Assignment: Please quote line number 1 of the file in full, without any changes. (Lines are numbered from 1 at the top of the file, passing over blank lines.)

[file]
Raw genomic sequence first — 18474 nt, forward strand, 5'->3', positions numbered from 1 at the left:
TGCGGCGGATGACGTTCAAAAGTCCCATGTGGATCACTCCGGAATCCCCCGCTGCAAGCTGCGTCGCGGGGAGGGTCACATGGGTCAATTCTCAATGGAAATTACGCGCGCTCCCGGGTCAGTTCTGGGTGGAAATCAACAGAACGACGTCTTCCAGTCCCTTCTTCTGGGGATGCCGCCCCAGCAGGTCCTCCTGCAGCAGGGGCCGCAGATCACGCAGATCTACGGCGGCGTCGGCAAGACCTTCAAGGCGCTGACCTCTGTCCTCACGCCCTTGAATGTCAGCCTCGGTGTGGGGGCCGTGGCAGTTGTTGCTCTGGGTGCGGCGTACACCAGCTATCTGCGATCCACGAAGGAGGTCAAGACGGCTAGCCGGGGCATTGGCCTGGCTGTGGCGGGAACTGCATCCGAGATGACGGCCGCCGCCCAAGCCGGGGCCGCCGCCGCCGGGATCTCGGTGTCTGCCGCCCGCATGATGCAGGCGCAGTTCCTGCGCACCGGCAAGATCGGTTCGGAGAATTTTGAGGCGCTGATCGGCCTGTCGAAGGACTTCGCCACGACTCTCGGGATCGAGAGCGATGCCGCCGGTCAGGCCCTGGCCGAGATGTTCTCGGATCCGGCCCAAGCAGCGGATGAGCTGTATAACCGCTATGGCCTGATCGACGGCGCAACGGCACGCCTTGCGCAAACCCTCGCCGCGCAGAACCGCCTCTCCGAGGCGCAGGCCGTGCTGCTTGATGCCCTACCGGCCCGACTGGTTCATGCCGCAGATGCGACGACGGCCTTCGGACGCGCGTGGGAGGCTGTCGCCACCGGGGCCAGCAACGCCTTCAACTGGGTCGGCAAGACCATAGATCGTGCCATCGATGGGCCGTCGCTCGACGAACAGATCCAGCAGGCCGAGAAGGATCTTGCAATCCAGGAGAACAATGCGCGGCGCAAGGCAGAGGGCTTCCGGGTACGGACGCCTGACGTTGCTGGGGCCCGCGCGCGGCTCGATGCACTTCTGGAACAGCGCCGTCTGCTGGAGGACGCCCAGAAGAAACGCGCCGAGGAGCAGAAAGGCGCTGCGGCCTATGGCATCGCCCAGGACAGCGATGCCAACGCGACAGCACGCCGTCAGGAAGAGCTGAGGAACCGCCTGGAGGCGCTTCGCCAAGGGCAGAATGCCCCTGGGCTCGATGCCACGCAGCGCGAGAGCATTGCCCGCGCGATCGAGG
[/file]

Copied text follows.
Raw genomic sequence first — 18474 nt, forward strand, 5'->3', positions numbered from 1 at the left: